Sea Turtles are SUMthing cool?

A Lesson on Faster Reading

By: Jennifer Stuart



Comprehension is essential in order for readers to understand text. Summarizing texts paves the way for successful reading. In order to become adequate readers, children must learn to use this tool to aid in their literacy progression. Whenever readers achieve comprehension skills they gain a sense of confidence as well as concepts about the text. The goal of this lesson is to teach students how to summarize texts through asking questions.


“The Kids Times: Green Sea Turtle” article



Poster with rules

Highlighter for kids

Pencils for kids

Checklist for teacher to assess



1.       “Good afternoon class! Today we will be sharing what we know about summarization. We will also be learning about how helpful it is! Now class, raise your hand and tell me what summarization means. Right! It is the ability to hold on to the important facts of the story and delete the lesser and additional information. For example, if you read a book about a girl who had a cat that ran away from home, had kittens, and then came back and I asked you the following question: Did the girl have a cat? You would be able to delete all of the additional information of the story.”

2.       “Alright class, before we begin let’s take a look at our some new vocabulary words you will find in the article. I want you all to know what they mean before we dive into learning about green sea turtles. The first word is juvenile. Juvenile means young or youthful person (in our case turtles).  Juvenile is like a young person. Which is more like a juvenile, a grandmother or a teenager? The second word is conserve. Conserve is the act of protecting animals from being injured. Which is more like conserve, allowing an animal to stay in a safe place or putting animals out to live in the wild? Now we will talk about the rules together and read them aloud.”After each of the rules has been stated, I will go into further detail of what each of the rules means and how to use this strategy.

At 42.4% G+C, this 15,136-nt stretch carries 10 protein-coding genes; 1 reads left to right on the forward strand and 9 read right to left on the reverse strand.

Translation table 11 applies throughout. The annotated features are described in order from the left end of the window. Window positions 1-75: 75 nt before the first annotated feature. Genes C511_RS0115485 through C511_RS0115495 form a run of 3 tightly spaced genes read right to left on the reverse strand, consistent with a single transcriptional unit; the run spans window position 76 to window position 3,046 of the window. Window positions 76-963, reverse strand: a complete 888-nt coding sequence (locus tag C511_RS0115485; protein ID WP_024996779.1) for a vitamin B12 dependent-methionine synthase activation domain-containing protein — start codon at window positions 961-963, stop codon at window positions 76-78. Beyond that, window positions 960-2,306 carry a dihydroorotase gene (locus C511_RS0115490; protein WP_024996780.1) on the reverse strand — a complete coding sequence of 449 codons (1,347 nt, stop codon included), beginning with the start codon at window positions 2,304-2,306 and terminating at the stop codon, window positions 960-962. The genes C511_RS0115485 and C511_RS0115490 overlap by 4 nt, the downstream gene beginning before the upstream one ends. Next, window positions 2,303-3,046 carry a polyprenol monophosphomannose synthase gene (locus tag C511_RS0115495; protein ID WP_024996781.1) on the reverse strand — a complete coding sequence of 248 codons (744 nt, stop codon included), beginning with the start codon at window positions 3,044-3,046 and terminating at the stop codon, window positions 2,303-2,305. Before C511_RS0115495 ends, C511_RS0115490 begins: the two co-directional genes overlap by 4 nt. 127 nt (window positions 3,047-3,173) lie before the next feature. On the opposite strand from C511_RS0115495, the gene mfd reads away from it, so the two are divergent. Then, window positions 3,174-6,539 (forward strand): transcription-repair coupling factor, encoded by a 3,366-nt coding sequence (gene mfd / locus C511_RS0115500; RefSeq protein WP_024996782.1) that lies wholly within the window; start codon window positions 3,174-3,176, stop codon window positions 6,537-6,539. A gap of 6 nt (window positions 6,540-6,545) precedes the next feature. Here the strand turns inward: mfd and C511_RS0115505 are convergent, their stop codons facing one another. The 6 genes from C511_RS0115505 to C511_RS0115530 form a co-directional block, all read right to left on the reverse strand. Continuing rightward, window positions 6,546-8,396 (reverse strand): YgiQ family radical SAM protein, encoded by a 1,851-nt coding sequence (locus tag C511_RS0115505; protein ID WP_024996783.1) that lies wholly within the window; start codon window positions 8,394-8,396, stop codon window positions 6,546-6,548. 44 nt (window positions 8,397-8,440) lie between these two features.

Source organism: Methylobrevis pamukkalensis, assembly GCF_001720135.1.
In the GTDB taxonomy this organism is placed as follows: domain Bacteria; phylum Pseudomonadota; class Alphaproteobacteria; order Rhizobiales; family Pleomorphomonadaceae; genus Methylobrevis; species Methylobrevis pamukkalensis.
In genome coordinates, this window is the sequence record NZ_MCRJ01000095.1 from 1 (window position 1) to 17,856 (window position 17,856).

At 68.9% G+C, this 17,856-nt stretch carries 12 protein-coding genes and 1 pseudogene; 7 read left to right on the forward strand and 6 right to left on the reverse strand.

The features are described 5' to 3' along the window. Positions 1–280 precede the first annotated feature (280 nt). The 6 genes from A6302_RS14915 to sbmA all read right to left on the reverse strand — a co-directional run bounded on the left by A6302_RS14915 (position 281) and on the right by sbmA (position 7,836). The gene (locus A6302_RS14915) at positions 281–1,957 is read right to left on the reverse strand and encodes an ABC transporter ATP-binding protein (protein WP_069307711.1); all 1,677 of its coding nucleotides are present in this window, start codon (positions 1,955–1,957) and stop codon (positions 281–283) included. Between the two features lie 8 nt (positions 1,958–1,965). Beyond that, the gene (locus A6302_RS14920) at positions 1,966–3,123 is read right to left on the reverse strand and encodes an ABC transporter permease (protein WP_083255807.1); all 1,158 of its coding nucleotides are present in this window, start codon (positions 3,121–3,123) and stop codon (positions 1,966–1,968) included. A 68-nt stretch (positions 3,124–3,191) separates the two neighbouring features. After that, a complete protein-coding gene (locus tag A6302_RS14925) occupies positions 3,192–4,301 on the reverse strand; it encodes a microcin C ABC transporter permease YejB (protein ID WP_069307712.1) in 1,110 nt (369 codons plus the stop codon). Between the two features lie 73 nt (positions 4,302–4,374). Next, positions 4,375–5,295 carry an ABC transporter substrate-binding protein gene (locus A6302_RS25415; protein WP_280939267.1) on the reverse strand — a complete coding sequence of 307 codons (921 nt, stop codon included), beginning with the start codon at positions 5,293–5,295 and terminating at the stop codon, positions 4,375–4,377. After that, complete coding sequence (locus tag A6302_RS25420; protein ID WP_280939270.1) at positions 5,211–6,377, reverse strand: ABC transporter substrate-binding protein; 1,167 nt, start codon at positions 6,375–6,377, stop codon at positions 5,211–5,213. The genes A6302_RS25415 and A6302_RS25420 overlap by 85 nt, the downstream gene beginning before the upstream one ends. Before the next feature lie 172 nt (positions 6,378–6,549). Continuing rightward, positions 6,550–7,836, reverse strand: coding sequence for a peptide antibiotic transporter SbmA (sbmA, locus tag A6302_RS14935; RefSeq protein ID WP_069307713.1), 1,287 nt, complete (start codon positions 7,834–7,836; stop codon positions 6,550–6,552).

Delete unimportant information

Delete repeated information

Select a topic

Write a topic statement that best covers all of the important information in the text

“All eyes on the smartboard, we are going to read part of the article I’m going to show you how I find the main idea in the first passage of the article. “Sea turtles are graceful saltwater reptiles, well adapted to life in their marine world. With streamlined bodies and flipper-like limbs, they are graceful swimmers able to navigate across the oceans. When they a reactive, sea turtles must swim to the ocean surface to breathe every few minutes. When they are resting, they can remain underwater for much longer periods of time.”  Here’s how I decide what’s important and what isn’t. First, I take out all of the words that describe. In the first sentence, the only part I need to keep is sea turtles are reptiles. All of the other information is unimportant because it’s extra information.

3.       An example of a good topic statement for this passage would read: Green sea turtles reptile sea creatures that get their name from the green-colored fat tissue under its belly. They can weigh up to 350 pounds and grow up to 3 feet long.  Green sea turtles can live to be over 100 years old and eat sea grass and algae. Unfortunately, these turtles may not be around much longer. They have become listed as endangered species. Many people are interested in ways to help the green sea turtles increase their chances of survival. Ensuring that these turtles will be around for a while has become the goal of organizations like Convention on International Trade of Endangered Species (CITES).

4.       Put students into groups of 2. Pass out “The Kids Times: Green Sea Turtle” Article and allow students to read and work together. They will use their highlighter to point out important information, and use their pencil to delete information that is not valuable. Remind them to apply the rules we learned about summarization that are posted in the front of the classroom.

5.       Students will be assessed using the following checklist:

Did the student?



Comprehend the information from the passage?



Delete unnecessary information from the passage?



Highlight important information from the passage?



Write at least one sentence that includes all important information in the passage?






If the student gets “no” he or she will be asked to take the article to his or her seat and work on trying to find their mistakes.


Backer, Katie, Ready, Set, Summarize!

Harrison, Molly. 2004. “The Kids Times: Green Sea Turtles.” NOAA.

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